The Oakland Athletics are in a win-win situation. If they get the good Manny Ramirez, they're getting one of the best hitters of his generation at the tail end of what should be a Hall of Fame career. If they get bad Manny, it won't be for long since he's coming cheap enough that getting rid of him won't be a hassle.
But it's pretty sad that it's come to this, as MLB.com's Richard Justice points out.
"Unfortunately, he may never get the credit he deserves for being a great player. Some will debate whether he was malicious or just a bit different. Regardless, there are former managers and teammates who believed he just didn't care about anything other than money."
Justice was almost frustrated with Ramirez. So much talent, so much time wasted. For Ramirez to have all of his stated faults, and still produce at the level that he did, does leave you wondering what could have been if he was all the way dialed in, all the time. It's pretty scary to think about the level of production he could have been capable of.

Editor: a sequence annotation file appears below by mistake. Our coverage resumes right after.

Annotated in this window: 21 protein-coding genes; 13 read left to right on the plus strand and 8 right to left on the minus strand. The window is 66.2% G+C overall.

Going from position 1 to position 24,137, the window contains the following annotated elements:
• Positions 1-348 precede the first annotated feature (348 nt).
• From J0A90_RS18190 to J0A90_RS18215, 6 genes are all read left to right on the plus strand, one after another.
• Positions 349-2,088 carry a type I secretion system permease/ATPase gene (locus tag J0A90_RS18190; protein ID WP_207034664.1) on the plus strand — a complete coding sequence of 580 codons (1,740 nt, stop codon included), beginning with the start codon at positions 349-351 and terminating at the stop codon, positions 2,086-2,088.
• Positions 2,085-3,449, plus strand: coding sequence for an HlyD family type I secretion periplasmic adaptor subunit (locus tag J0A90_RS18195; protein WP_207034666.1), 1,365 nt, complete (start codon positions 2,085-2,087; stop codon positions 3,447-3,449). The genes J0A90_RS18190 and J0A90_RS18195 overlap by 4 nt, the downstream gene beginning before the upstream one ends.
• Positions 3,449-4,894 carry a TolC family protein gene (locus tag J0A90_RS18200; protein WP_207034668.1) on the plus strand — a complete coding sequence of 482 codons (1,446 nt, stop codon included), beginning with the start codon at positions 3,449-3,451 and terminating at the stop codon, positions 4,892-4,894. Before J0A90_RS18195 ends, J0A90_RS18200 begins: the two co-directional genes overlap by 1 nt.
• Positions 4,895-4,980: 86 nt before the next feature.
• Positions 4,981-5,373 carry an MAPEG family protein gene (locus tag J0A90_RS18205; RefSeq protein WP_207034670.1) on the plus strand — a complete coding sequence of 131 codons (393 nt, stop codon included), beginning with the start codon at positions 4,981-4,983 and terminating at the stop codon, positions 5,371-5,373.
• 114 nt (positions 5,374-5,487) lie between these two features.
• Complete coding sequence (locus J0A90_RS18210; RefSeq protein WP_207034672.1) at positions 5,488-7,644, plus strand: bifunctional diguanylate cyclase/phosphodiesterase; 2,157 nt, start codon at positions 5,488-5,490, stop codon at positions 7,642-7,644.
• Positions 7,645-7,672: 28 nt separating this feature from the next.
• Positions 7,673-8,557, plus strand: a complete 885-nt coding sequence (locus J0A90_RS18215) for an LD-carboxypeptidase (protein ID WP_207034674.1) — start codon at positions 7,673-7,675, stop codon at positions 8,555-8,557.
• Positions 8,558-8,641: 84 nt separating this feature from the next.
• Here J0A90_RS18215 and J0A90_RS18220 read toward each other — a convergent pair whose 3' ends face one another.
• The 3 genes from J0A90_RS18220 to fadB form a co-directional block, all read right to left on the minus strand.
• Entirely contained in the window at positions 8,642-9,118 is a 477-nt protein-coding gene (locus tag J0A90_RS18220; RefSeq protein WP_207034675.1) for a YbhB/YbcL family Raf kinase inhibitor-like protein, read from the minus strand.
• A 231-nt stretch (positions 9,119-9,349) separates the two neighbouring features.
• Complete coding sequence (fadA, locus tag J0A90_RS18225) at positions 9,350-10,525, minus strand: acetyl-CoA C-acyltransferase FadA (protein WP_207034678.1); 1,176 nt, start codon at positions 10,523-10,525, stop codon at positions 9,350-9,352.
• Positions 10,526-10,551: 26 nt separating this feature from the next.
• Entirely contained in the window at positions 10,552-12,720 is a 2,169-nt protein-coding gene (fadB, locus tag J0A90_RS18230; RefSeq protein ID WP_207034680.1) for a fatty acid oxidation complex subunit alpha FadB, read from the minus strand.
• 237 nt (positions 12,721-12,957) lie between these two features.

Other than Albert Pujols and Barry Bonds, there wasn't a more consistently dangerous hitter than Ramirez in his prime. Alex Rodriguez was prolific as well but his postseason numbers were up and down. Ramirez was consistent, no matter the time of year. If the Athletics get at least a piece of what made him worthy of $200 million over the course of his career, they could be getting a piece worth the risk.